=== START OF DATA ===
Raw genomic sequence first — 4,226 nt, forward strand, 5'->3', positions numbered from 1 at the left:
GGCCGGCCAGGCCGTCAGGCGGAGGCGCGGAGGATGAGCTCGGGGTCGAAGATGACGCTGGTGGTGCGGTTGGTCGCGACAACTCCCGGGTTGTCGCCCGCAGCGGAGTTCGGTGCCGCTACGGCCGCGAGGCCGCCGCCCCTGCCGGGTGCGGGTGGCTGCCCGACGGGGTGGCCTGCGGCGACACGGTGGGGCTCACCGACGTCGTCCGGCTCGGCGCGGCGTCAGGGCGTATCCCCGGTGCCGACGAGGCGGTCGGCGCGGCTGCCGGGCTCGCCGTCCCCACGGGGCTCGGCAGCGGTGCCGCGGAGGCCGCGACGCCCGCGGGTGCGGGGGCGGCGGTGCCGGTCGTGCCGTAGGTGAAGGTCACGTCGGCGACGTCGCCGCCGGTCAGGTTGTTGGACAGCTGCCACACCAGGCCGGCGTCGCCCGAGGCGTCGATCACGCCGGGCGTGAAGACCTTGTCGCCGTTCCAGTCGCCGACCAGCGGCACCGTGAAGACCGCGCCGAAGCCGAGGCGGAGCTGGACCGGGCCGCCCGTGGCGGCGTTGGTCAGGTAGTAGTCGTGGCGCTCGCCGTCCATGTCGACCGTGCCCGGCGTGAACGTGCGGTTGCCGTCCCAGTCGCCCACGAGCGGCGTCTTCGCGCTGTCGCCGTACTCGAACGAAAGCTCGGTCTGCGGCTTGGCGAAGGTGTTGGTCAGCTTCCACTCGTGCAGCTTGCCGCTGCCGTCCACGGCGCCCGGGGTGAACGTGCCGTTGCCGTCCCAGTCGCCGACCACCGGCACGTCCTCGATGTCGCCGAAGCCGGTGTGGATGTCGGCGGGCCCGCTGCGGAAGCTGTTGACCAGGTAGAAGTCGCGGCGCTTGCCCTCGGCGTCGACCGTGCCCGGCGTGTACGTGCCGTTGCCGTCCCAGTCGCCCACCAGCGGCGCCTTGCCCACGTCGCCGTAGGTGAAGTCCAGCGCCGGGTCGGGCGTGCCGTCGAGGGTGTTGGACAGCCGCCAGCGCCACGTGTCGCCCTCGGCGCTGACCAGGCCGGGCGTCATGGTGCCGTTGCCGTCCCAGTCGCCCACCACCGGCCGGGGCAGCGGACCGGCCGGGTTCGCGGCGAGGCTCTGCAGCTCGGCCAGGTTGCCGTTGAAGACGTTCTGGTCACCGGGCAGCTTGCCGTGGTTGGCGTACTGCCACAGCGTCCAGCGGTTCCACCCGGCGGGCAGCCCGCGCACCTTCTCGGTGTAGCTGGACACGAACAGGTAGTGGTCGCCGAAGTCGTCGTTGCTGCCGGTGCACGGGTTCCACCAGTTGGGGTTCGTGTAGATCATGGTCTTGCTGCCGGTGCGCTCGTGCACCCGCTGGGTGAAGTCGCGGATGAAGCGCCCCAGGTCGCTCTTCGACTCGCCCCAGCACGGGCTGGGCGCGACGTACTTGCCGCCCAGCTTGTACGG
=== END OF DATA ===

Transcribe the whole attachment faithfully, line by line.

Raw genomic sequence first — 4,226 nt, forward strand, 5'->3', positions numbered from 1 at the left:
GGCCGGCCAGGCCGTCAGGCGGAGGCGCGGAGGATGAGCTCGGGGTCGAAGATGACGCTGGTGGTGCGGTTGGTCGCGACAACTCCCGGGTTGTCGCCCGCAGCGGAGTTCGGTGCCGCTACGGCCGCGAGGCCGCCGCCCCTGCCGGGTGCGGGTGGCTGCCCGACGGGGTGGCCTGCGGCGACACGGTGGGGCTCACCGACGTCGTCCGGCTCGGCGCGGCGTCAGGGCGTATCCCCGGTGCCGACGAGGCGGTCGGCGCGGCTGCCGGGCTCGCCGTCCCCACGGGGCTCGGCAGCGGTGCCGCGGAGGCCGCGACGCCCGCGGGTGCGGGGGCGGCGGTGCCGGTCGTGCCGTAGGTGAAGGTCACGTCGGCGACGTCGCCGCCGGTCAGGTTGTTGGACAGCTGCCACACCAGGCCGGCGTCGCCCGAGGCGTCGATCACGCCGGGCGTGAAGACCTTGTCGCCGTTCCAGTCGCCGACCAGCGGCACCGTGAAGACCGCGCCGAAGCCGAGGCGGAGCTGGACCGGGCCGCCCGTGGCGGCGTTGGTCAGGTAGTAGTCGTGGCGCTCGCCGTCCATGTCGACCGTGCCCGGCGTGAACGTGCGGTTGCCGTCCCAGTCGCCCACGAGCGGCGTCTTCGCGCTGTCGCCGTACTCGAACGAAAGCTCGGTCTGCGGCTTGGCGAAGGTGTTGGTCAGCTTCCACTCGTGCAGCTTGCCGCTGCCGTCCACGGCGCCCGGGGTGAACGTGCCGTTGCCGTCCCAGTCGCCGACCACCGGCACGTCCTCGATGTCGCCGAAGCCGGTGTGGATGTCGGCGGGCCCGCTGCGGAAGCTGTTGACCAGGTAGAAGTCGCGGCGCTTGCCCTCGGCGTCGACCGTGCCCGGCGTGTACGTGCCGTTGCCGTCCCAGTCGCCCACCAGCGGCGCCTTGCCCACGTCGCCGTAGGTGAAGTCCAGCGCCGGGTCGGGCGTGCCGTCGAGGGTGTTGGACAGCCGCCAGCGCCACGTGTCGCCCTCGGCGCTGACCAGGCCGGGCGTCATGGTGCCGTTGCCGTCCCAGTCGCCCACCACCGGCCGGGGCAGCGGACCGGCCGGGTTCGCGGCGAGGCTCTGCAGCTCGGCCAGGTTGCCGTTGAAGACGTTCTGGTCACCGGGCAGCTTGCCGTGGTTGGCGTACTGCCACAGCGTCCAGCGGTTCCACCCGGCGGGCAGCCCGCGCACCTTCTCGGTGTAGCTGGACACGAACAGGTAGTGGTCGCCGAAGTCGTCGTTGCTGCCGGTGCACGGGTTCCACCAGTTGGGGTTCGTGTAGATCATGGTCTTGCTGCCGGTGCGCTCGTGCACCCGCTGGGTGAAGTCGCGGATGAAGCGCCCCAGGTCGCTCTTCGACTCGCCCCAGCACGGGCTGGGCGCGACGTACTTGCCGCCCAGCTTGTACGG